“When we used MEERQAT, nurses told me they had never had so many quality conversations before. They highlighted their practice had changed because of those conversations.”

Most importantly, I saw a reduction in harm to patients. I have also seen the long-lasting effect of using MEERQAT. In the Cath Lab, staff continue to have one of the best recycling programs in the hospital, developed following a MEERQAT conversation.

I like working at MEERQAT because it is on the leading edge of quality improvement; it is life-changing and life-saving as well as cost-saving. The team at MEERQAT come from very diverse backgrounds: engineering, biomedical science, sociology and nursing. As someone who has been involved in the medical world all my life, I appreciate and welcome the injection of different perspectives into the quality improvement area within healthcare. Especially when those perspectives are evidence-based and incorporate human factors. We have fascinating and dynamic work sessions which I really enjoy.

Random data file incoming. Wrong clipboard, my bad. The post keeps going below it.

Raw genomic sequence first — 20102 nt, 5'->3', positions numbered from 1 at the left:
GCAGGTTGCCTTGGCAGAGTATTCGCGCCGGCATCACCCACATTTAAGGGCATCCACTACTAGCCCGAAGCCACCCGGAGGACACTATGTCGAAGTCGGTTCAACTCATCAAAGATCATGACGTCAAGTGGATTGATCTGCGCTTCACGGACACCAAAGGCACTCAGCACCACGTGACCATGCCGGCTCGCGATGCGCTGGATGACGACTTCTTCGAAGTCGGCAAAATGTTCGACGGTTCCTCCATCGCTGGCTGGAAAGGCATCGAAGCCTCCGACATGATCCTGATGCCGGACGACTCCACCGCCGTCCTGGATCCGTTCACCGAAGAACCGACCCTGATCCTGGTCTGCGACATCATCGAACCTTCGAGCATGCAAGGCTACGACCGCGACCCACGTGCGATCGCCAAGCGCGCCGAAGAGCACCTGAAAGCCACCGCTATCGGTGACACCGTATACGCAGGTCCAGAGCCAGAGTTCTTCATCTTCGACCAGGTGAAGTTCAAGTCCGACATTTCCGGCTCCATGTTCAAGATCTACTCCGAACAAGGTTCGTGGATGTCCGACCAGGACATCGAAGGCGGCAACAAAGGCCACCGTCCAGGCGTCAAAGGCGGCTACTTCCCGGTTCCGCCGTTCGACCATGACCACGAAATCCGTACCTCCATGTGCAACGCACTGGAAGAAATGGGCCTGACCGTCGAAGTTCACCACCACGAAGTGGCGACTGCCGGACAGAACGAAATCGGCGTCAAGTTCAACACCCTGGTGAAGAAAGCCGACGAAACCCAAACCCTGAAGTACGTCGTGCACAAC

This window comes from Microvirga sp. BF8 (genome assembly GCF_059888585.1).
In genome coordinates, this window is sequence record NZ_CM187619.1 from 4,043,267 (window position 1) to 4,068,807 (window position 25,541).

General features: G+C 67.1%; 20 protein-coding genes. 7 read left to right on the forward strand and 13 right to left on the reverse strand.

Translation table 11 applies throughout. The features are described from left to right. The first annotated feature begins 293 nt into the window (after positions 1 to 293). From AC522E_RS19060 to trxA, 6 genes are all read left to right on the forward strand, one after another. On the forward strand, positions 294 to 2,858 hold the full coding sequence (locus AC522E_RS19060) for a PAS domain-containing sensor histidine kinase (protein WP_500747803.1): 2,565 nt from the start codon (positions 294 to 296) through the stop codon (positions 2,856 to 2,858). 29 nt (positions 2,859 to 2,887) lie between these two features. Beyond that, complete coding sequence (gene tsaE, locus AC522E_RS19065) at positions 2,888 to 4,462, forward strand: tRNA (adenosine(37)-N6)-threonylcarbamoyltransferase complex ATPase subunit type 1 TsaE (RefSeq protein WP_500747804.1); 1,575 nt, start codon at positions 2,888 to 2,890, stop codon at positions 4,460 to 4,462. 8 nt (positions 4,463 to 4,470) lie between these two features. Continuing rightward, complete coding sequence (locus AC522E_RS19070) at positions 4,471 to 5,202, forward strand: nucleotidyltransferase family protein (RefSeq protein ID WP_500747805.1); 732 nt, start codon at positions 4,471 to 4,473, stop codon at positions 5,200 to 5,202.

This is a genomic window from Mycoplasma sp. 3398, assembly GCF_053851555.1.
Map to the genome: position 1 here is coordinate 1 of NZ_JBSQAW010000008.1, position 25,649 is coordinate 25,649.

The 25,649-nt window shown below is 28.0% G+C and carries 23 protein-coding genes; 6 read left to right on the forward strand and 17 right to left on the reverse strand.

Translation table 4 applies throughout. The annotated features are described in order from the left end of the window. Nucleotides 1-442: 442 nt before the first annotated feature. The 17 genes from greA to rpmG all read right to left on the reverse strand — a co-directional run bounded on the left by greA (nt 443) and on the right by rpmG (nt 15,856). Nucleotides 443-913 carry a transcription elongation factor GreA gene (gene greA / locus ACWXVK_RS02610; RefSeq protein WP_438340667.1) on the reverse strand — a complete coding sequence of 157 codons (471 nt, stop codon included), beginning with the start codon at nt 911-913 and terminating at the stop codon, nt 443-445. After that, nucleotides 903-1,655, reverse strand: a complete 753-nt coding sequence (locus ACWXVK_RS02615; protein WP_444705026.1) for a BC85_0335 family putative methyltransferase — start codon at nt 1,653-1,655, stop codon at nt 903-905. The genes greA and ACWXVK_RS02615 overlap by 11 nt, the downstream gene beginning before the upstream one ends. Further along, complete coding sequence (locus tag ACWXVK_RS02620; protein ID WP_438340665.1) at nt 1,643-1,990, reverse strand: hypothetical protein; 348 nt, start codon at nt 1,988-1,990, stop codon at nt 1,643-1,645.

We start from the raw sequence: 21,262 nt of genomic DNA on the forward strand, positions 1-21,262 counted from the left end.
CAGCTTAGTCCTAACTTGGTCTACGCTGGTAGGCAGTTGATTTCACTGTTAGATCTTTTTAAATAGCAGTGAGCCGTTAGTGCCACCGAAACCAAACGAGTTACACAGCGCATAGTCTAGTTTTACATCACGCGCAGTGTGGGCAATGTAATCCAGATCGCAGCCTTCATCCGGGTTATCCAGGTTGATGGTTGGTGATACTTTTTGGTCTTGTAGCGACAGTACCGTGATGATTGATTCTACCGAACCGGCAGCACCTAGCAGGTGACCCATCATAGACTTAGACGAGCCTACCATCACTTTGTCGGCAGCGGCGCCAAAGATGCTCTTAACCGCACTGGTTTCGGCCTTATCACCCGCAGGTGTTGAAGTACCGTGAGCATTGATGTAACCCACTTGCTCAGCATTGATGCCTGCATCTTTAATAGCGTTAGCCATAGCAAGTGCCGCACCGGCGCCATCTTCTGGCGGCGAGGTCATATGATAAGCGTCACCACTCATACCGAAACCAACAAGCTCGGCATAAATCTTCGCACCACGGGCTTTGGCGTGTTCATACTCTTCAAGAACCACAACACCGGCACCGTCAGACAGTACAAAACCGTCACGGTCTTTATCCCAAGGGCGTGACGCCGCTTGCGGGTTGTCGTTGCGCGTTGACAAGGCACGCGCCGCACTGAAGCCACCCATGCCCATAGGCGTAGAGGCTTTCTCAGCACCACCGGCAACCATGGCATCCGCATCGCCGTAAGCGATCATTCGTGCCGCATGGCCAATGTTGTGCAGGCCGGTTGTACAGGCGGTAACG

Annie Curtin receives a grant from the Epworth Research Institute
Annie receives a development grant from the Epworth Research Institute in 2017

As a clinician, I really enjoy working with Donna. With her background and methodical approach and my clinical knowledge, we are able to translate the objectives of the national and clinical standards into process maps. This helps me think about my own nursing practice in a different way. When these maps are used in MEERQAT, they allow clinicians to easily identify areas that are working well and not so well. And the linked action planning tool helps teams translate the issues they identify into ideas for quality improvement.